Film grain, or Walmart?

Discussion in 'Film Discussion and Q & A' started by battletone, Oct 27, 2009.

  1. battletone

    battletone TPF Noob!

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    4 photos
    2 on Kodak Gold 200, taken on Maxxum 5000
    2 on Fuji 800, taken on Maxxum 4

    Cloud/Sun with 80-200mm Minolta 4.5-5.6 (i think)
    Other 3 with Minolta 50mm 1.7


    Click on the image for the 100% image that Walmart provided.


    I have started shooting much more since going digital now that I can afford to shoot well over 5000k photos so far this year and figure out the whole exposure thing.

    However, I bought a couple new lenses for my film camera and wanted to test them out.

    I have a theory, please correct me if I am wrong.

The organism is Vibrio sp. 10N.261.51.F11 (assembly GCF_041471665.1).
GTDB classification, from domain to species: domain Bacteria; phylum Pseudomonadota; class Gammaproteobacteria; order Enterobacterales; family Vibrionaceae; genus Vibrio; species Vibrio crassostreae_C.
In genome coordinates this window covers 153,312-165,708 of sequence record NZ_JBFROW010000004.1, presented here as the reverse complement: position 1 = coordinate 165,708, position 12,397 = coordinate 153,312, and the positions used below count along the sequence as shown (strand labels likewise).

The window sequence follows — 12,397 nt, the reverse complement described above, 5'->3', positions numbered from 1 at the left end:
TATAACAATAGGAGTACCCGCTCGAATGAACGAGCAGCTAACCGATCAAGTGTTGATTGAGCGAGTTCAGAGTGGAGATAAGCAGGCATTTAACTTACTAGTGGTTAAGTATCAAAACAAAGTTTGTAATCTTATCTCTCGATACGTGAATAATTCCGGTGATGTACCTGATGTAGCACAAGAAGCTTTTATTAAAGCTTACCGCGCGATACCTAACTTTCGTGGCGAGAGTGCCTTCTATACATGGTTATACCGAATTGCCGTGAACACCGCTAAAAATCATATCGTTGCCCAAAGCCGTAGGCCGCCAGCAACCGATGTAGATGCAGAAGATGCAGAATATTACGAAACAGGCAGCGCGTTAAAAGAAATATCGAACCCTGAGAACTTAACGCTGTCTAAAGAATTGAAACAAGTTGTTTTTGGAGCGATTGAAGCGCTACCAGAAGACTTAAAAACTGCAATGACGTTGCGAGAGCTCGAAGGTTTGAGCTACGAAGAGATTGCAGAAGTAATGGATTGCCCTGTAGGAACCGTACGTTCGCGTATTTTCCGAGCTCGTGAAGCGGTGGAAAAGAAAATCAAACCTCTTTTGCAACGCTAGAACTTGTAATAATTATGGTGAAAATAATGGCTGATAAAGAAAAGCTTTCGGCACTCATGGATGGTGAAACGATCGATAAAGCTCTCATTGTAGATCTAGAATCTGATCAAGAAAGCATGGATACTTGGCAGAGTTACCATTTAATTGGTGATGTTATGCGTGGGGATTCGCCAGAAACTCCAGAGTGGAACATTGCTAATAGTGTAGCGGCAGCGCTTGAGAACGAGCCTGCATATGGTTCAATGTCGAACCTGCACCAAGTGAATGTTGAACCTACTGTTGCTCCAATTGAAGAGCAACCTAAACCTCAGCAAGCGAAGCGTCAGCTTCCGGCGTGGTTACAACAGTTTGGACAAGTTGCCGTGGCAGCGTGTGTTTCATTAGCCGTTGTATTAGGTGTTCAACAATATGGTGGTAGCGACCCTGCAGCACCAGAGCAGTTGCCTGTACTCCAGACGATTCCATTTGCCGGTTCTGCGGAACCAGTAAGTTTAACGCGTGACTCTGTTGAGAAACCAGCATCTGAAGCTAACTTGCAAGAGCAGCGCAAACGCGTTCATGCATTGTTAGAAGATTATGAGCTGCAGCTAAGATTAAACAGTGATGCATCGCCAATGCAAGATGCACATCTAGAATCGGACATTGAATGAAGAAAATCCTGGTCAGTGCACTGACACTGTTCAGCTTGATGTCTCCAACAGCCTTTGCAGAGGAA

Does Walmart/Walgreens/etc, scan in and then auto adjust the 8 bit jpg to create the 8bit jpg that I receive? My guess is that in the case of the cloud exposure, they "corrected" the crap out of the small file, inducing 10x the noise/grain than there really is. Now why the barn photo is so grainy, I don't have a theory on. (but even the file they gave me has room to recover the clouds over the barn, however the barn and silo have so much noise/grain, I probably should have photographed a grain bin. That would be more fitting.)

    So is that just the grain structure of "cheap" film and I like Fugi 800 better than Kodak 200? Or is it Walmarts doing?
    I posted because of another users thread where someone noted the photos looks like drugstore variety film and a photo CD.